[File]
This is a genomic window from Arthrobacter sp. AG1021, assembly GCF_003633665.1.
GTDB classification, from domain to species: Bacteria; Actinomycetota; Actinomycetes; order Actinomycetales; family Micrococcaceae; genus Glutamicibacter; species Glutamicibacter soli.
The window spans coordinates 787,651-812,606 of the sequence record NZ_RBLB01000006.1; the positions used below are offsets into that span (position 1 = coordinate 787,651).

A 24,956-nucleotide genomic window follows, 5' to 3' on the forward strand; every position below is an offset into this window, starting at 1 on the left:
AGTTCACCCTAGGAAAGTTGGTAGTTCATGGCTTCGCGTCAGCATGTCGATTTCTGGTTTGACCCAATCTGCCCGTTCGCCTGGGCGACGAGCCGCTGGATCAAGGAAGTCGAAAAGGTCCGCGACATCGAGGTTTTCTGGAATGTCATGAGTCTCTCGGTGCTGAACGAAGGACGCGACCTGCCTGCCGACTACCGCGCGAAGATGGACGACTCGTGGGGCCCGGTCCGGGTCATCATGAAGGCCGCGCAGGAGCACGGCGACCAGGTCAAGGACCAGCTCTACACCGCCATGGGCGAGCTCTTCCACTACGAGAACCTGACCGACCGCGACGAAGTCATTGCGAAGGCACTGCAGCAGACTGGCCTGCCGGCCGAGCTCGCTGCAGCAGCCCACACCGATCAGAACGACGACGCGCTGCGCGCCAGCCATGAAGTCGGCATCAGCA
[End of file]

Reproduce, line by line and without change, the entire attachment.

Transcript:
This is a genomic window from Arthrobacter sp. AG1021, assembly GCF_003633665.1.
GTDB classification, from domain to species: Bacteria; Actinomycetota; Actinomycetes; order Actinomycetales; family Micrococcaceae; genus Glutamicibacter; species Glutamicibacter soli.
The window spans coordinates 787,651-812,606 of the sequence record NZ_RBLB01000006.1; the positions used below are offsets into that span (position 1 = coordinate 787,651).

A 24,956-nucleotide genomic window follows, 5' to 3' on the forward strand; every position below is an offset into this window, starting at 1 on the left:
AGTTCACCCTAGGAAAGTTGGTAGTTCATGGCTTCGCGTCAGCATGTCGATTTCTGGTTTGACCCAATCTGCCCGTTCGCCTGGGCGACGAGCCGCTGGATCAAGGAAGTCGAAAAGGTCCGCGACATCGAGGTTTTCTGGAATGTCATGAGTCTCTCGGTGCTGAACGAAGGACGCGACCTGCCTGCCGACTACCGCGCGAAGATGGACGACTCGTGGGGCCCGGTCCGGGTCATCATGAAGGCCGCGCAGGAGCACGGCGACCAGGTCAAGGACCAGCTCTACACCGCCATGGGCGAGCTCTTCCACTACGAGAACCTGACCGACCGCGACGAAGTCATTGCGAAGGCACTGCAGCAGACTGGCCTGCCGGCCGAGCTCGCTGCAGCAGCCCACACCGATCAGAACGACGACGCGCTGCGCGCCAGCCATGAAGTCGGCATCAGCA